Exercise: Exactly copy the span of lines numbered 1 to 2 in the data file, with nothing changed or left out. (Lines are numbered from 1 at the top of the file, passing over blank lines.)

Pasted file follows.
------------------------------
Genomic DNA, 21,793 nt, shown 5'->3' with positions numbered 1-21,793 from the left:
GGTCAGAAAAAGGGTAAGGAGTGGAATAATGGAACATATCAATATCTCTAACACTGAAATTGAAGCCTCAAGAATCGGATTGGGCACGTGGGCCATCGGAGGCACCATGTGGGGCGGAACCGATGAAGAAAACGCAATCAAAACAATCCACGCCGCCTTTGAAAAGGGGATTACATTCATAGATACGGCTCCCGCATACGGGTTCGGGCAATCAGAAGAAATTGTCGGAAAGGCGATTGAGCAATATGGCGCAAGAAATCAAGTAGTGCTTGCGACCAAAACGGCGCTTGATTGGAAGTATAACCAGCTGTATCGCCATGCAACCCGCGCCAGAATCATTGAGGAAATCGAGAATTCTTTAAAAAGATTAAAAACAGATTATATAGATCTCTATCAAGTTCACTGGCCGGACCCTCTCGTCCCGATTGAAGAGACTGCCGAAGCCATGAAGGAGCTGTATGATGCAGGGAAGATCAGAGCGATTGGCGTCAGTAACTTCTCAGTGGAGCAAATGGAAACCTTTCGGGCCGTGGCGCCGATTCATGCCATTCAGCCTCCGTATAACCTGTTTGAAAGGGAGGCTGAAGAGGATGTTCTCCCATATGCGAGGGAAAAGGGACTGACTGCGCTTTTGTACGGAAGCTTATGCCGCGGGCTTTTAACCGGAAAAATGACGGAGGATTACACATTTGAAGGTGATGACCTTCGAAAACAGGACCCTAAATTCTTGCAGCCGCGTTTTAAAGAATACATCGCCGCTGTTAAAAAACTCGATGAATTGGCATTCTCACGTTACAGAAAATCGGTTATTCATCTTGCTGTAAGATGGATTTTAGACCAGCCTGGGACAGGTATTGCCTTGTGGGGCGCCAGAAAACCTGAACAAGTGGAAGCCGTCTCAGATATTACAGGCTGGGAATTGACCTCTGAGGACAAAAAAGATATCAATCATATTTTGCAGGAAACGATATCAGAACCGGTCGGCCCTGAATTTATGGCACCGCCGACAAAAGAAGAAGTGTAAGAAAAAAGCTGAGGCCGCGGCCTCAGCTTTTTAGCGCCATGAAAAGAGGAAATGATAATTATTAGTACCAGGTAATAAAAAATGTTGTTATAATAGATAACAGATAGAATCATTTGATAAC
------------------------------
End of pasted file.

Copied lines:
Genomic DNA, 21,793 nt, shown 5'->3' with positions numbered 1-21,793 from the left:
GGTCAGAAAAAGGGTAAGGAGTGGAATAATGGAACATATCAATATCTCTAACACTGAAATTGAAGCCTCAAGAATCGGATTGGGCACGTGGGCCATCGGAGGCACCATGTGGGGCGGAACCGATGAAGAAAACGCAATCAAAACAATCCACGCCGCCTTTGAAAAGGGGATTACATTCATAGATACGGCTCCCGCATACGGGTTCGGGCAATCAGAAGAAATTGTCGGAAAGGCGATTGAGCAATATGGCGCAAGAAATCAAGTAGTGCTTGCGACCAAAACGGCGCTTGATTGGAAGTATAACCAGCTGTATCGCCATGCAACCCGCGCCAGAATCATTGAGGAAATCGAGAATTCTTTAAAAAGATTAAAAACAGATTATATAGATCTCTATCAAGTTCACTGGCCGGACCCTCTCGTCCCGATTGAAGAGACTGCCGAAGCCATGAAGGAGCTGTATGATGCAGGGAAGATCAGAGCGATTGGCGTCAGTAACTTCTCAGTGGAGCAAATGGAAACCTTTCGGGCCGTGGCGCCGATTCATGCCATTCAGCCTCCGTATAACCTGTTTGAAAGGGAGGCTGAAGAGGATGTTCTCCCATATGCGAGGGAAAAGGGACTGACTGCGCTTTTGTACGGAAGCTTATGCCGCGGGCTTTTAACCGGAAAAATGACGGAGGATTACACATTTGAAGGTGATGACCTTCGAAAACAGGACCCTAAATTCTTGCAGCCGCGTTTTAAAGAATACATCGCCGCTGTTAAAAAACTCGATGAATTGGCATTCTCACGTTACAGAAAATCGGTTATTCATCTTGCTGTAAGATGGATTTTAGACCAGCCTGGGACAGGTATTGCCTTGTGGGGCGCCAGAAAACCTGAACAAGTGGAAGCCGTCTCAGATATTACAGGCTGGGAATTGACCTCTGAGGACAAAAAAGATATCAATCATATTTTGCAGGAAACGATATCAGAACCGGTCGGCCCTGAATTTATGGCACCGCCGACAAAAGAAGAAGTGTAAGAAAAAAGCTGAGGCCGCGGCCTCAGCTTTTTAGCGCCATGAAAAGAGGAAATGATAATTATTAGTACCAGGTAATAAAAAATGTTGTTATAATAGATAACAGATAGAATCATTTGATAAC